Martin Luther King said the basis of disparities between the races had as much to do with income inequality as outright racism in his book, Why We Can't Wait. "Many white Americans of good will have never connected bigotry with economic exploitation. They have deplored prejudice but tolerated or ignored economic injustice."
In other words, discrimination has as much to do with socio-economic status as the color of one's skin today. This is the 50th anniversary of his "I have a dream" speech, and income inequality is the highest for most Americans since 1929, not just for African-American and other minorities. In fact, most economists now agree such record income inequality has been the root cause of both the Great Recession, and Great Depression.
Nobelist Joseph Stiglitz highlighted why the fight for equality was so important:
"Listening to Dr. King speak evoked many emotions for me," said Dr. Stiglitz. "Young and sheltered though I was, I was part of a generation that saw the inequities that had been inherited from the past, and was committed to correcting these wrongs. Born during World War II, I came of age as quiet but unmistakable changes were washing over American society."
As of 2010, white families, on average, earned about $2 for every $1 that black and Hispanic families earned, said the Urban Institute in a recent report, a ratio that has remained roughly constant for the last 30 years.
And when it comes to wealth -- as measured by assets, like cash savings, homes and retirement accounts, minus debts, like mortgages and credit card balances --non-Hispanic white families, on average, were about four times as wealthy as nonwhite families, according to the Urban Institute's analysis of Federal Reserve data.
Why has this happened? The Great Recession is the easy answer because it hit blue collar and union workers hardest, but economic policies since the 1970s have tilted incomes away from wage earners towards corporate profits.
The Center For Public Policy and Priority fellow and vice-presidential advisor Jared Bernstein highlighted this in a recent study.
"The arithmetic of national income accounting is such that when average compensation lags behind productivity growth, as has been the norm in recent years, income is redistributed from paychecks to profits. That's a characteristic of growing inequality and flows quite simply from the observation that the economy's growth has to be going somewhere."
And where have corporate profits gone during that time? That's a topic for another column, but according to the Federal Reserve, as of the third quarter of 2012 nonfinancial corporations in the United States held $1.7 trillion of liquid assets - cash and securities that could easily be converted to cash.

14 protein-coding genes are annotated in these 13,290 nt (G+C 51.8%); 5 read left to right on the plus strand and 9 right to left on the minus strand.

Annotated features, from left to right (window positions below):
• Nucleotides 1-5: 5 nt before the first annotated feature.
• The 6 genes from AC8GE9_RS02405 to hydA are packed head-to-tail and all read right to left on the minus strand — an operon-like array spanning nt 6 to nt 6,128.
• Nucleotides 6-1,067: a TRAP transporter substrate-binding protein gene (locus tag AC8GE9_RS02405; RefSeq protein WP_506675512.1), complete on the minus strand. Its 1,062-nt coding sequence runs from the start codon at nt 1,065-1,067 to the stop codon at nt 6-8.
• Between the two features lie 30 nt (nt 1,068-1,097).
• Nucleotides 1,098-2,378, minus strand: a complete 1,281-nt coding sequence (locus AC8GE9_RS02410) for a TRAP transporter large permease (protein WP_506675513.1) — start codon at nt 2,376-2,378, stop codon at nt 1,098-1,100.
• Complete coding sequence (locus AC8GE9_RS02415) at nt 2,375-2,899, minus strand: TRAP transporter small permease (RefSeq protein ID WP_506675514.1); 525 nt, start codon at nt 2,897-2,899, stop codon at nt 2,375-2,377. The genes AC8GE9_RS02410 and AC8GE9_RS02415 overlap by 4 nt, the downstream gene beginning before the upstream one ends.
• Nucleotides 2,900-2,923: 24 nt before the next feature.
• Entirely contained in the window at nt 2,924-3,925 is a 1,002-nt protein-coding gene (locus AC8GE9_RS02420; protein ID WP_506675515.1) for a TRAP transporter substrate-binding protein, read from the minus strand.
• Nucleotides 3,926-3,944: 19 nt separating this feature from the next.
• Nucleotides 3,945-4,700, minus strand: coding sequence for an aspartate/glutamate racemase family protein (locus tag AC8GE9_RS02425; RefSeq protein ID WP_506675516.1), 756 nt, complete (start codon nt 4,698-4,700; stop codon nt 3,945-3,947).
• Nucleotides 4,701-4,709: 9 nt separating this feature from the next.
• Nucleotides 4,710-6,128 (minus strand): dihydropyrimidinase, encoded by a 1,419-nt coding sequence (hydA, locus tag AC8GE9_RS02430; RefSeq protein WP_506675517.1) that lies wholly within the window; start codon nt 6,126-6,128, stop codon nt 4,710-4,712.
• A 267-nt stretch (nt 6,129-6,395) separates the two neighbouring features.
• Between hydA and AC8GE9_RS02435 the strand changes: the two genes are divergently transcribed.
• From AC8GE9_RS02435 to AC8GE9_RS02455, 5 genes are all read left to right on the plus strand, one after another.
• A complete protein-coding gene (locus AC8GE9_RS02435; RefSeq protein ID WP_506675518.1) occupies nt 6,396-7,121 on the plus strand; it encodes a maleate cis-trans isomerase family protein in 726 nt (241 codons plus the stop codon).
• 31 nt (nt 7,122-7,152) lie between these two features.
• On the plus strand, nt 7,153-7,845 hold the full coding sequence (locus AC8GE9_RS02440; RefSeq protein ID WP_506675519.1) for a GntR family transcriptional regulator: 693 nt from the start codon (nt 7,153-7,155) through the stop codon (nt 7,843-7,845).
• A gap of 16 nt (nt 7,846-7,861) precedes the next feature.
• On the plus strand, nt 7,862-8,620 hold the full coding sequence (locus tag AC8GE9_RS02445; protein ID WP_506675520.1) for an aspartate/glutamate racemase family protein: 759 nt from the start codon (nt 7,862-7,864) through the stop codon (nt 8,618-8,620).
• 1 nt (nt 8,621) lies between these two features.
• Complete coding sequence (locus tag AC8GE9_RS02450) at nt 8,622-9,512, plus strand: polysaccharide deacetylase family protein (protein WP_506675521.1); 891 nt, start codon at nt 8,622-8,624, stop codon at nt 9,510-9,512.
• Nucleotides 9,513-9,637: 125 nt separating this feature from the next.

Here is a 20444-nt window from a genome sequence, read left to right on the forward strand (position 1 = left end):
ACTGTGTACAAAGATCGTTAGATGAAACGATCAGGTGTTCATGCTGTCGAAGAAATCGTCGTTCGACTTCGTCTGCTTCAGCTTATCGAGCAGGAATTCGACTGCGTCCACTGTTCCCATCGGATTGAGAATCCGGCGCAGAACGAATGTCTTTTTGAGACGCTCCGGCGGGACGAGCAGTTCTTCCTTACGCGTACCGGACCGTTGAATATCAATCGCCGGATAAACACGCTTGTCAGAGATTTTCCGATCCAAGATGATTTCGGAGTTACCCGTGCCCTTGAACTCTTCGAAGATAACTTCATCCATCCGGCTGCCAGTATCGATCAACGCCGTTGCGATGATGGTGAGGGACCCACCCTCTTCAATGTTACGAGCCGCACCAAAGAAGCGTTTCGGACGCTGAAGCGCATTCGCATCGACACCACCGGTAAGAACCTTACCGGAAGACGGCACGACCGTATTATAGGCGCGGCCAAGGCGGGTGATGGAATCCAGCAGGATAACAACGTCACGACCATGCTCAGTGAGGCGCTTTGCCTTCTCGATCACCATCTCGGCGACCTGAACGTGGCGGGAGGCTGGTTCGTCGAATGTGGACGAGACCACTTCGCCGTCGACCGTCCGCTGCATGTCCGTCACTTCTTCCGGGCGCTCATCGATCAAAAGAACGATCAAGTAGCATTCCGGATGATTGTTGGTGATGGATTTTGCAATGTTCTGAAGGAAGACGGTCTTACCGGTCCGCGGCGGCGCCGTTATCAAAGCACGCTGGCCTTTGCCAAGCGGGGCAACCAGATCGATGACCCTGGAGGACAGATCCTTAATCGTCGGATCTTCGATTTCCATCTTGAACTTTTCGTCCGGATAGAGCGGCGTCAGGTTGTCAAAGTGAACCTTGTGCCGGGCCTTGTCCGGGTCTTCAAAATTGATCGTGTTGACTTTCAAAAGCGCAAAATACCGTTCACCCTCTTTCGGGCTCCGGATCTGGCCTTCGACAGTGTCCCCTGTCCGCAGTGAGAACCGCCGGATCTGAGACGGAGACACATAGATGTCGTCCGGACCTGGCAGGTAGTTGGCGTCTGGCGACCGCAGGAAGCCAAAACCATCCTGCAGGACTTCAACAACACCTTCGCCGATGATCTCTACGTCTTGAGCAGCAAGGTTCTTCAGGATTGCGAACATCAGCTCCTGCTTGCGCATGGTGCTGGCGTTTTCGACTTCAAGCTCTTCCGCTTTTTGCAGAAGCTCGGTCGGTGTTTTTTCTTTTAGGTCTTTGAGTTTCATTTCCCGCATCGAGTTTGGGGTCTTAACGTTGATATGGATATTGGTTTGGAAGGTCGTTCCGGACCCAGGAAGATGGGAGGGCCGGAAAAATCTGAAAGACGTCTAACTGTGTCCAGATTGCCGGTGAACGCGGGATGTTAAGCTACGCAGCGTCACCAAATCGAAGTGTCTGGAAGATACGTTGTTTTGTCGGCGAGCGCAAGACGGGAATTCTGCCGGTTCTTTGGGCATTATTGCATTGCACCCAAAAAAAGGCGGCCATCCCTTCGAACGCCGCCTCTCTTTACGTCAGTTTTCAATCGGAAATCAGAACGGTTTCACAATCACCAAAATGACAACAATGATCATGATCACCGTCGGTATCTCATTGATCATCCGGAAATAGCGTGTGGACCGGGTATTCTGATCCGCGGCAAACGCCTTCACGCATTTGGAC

Bernstein's graph highlights how much of the productivity gains in the past decade have been lost to workers with hourly compensation. The EPI report he cites by Lawrence Mishel and Heidi Shierholz said, "Between 2002 and 2012, wages were stagnant or declined for the entire bottom 70 percent of the wage distribution. In other words, the vast majority of wage earners have already experienced a lost decade, one where real wages were either flat or in decline. Nobelist Paul Krugman also remarked on King's economic injustice.
"Yet if King could see America now, I believe that he would be disappointed, and feel that his work was nowhere near done. He dreamed of a nation in which his children "will not be judged by the color of their skin but by the content of their character." But what we actually became is a nation that judges people not by the color of their skin -- or at least not as much as in the past -- but by the size of their paychecks."
In fact, we have become a nation divided by income and wealth opportunities, even more than ethnicity or race. In fact, if current rates of national population change trend as they have for the past 20 years, by 2035, (non-Hispanic) whites will be outnumbered by minorities, say demographers. In fact, Hawaii, California, New Mexico, and Texas already have minority non-Hispanic white populations. And that can only mean they will be in a position to fight for a larger share of the wealth, such as higher minimum wage, in spite of the vested interests who oppose it.
What is true economic justice and a living wage should be the question for US, and the answer is just as obvious. It is the wage that enables a family to support itself and give their children the chance to succeed.
Harlan Green © 2013